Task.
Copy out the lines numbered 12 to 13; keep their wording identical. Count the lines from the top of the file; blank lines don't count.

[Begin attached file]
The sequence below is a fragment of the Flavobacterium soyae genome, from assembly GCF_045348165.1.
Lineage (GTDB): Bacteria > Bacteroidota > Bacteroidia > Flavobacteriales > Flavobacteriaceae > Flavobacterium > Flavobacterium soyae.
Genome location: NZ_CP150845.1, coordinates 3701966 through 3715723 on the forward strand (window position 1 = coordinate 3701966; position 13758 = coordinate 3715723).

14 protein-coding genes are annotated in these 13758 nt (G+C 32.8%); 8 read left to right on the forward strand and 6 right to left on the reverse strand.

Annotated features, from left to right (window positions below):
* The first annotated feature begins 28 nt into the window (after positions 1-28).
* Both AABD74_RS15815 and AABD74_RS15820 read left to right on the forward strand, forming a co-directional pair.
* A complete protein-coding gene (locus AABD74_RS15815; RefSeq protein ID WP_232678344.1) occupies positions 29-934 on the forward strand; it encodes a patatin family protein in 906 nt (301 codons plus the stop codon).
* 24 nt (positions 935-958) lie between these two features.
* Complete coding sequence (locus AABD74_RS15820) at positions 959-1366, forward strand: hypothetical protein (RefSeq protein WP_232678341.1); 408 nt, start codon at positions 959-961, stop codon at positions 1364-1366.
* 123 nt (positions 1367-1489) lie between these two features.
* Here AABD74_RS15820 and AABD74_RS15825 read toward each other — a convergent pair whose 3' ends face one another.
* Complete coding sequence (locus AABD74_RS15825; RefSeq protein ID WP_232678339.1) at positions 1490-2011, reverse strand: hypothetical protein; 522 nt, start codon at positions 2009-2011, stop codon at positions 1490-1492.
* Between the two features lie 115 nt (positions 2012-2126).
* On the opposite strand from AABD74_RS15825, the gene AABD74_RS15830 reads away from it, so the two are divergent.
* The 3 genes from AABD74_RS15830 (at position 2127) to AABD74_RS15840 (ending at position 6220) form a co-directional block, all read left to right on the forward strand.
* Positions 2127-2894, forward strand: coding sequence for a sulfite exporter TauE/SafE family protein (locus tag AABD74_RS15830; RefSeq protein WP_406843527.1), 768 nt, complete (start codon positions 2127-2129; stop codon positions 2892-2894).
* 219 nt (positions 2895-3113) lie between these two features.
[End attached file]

* Here AABD74_RS15820 and AABD74_RS15825 read toward each other — a convergent pair whose 3' ends face one another.
* Complete coding sequence (locus AABD74_RS15825; RefSeq protein ID WP_232678339.1) at positions 1490-2011, reverse strand: hypothetical protein; 522 nt, start codon at positions 2009-2011, stop codon at positions 1490-1492.